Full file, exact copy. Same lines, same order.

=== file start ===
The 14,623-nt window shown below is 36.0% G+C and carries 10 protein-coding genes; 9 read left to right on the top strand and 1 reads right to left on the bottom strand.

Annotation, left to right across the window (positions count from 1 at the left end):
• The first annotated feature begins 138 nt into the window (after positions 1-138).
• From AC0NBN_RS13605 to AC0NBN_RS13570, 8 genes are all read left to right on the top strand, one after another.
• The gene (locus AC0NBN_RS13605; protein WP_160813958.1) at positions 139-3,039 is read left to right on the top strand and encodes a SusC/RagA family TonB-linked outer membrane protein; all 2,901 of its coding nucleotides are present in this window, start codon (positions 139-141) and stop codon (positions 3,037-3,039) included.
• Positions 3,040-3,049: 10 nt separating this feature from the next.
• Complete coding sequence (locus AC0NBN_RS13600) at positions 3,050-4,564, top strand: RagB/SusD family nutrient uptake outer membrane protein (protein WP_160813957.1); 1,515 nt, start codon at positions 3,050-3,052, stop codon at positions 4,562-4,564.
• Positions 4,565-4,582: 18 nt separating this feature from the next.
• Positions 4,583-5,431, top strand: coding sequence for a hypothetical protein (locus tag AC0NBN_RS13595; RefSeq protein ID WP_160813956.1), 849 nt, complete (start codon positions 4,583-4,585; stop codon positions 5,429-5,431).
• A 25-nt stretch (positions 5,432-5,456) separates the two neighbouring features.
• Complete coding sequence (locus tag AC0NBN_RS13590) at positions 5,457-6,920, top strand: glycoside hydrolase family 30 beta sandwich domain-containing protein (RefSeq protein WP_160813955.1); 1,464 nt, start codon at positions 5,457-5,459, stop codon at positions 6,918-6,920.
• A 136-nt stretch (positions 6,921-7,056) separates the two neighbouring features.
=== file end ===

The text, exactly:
The 14,623-nt window shown below is 36.0% G+C and carries 10 protein-coding genes; 9 read left to right on the top strand and 1 reads right to left on the bottom strand.

Annotation, left to right across the window (positions count from 1 at the left end):
• The first annotated feature begins 138 nt into the window (after positions 1-138).
• From AC0NBN_RS13605 to AC0NBN_RS13570, 8 genes are all read left to right on the top strand, one after another.
• The gene (locus AC0NBN_RS13605; protein WP_160813958.1) at positions 139-3,039 is read left to right on the top strand and encodes a SusC/RagA family TonB-linked outer membrane protein; all 2,901 of its coding nucleotides are present in this window, start codon (positions 139-141) and stop codon (positions 3,037-3,039) included.
• Positions 3,040-3,049: 10 nt separating this feature from the next.
• Complete coding sequence (locus AC0NBN_RS13600) at positions 3,050-4,564, top strand: RagB/SusD family nutrient uptake outer membrane protein (protein WP_160813957.1); 1,515 nt, start codon at positions 3,050-3,052, stop codon at positions 4,562-4,564.
• Positions 4,565-4,582: 18 nt separating this feature from the next.
• Positions 4,583-5,431, top strand: coding sequence for a hypothetical protein (locus tag AC0NBN_RS13595; RefSeq protein ID WP_160813956.1), 849 nt, complete (start codon positions 4,583-4,585; stop codon positions 5,429-5,431).
• A 25-nt stretch (positions 5,432-5,456) separates the two neighbouring features.
• Complete coding sequence (locus tag AC0NBN_RS13590) at positions 5,457-6,920, top strand: glycoside hydrolase family 30 beta sandwich domain-containing protein (RefSeq protein WP_160813955.1); 1,464 nt, start codon at positions 5,457-5,459, stop codon at positions 6,918-6,920.
• A 136-nt stretch (positions 6,921-7,056) separates the two neighbouring features.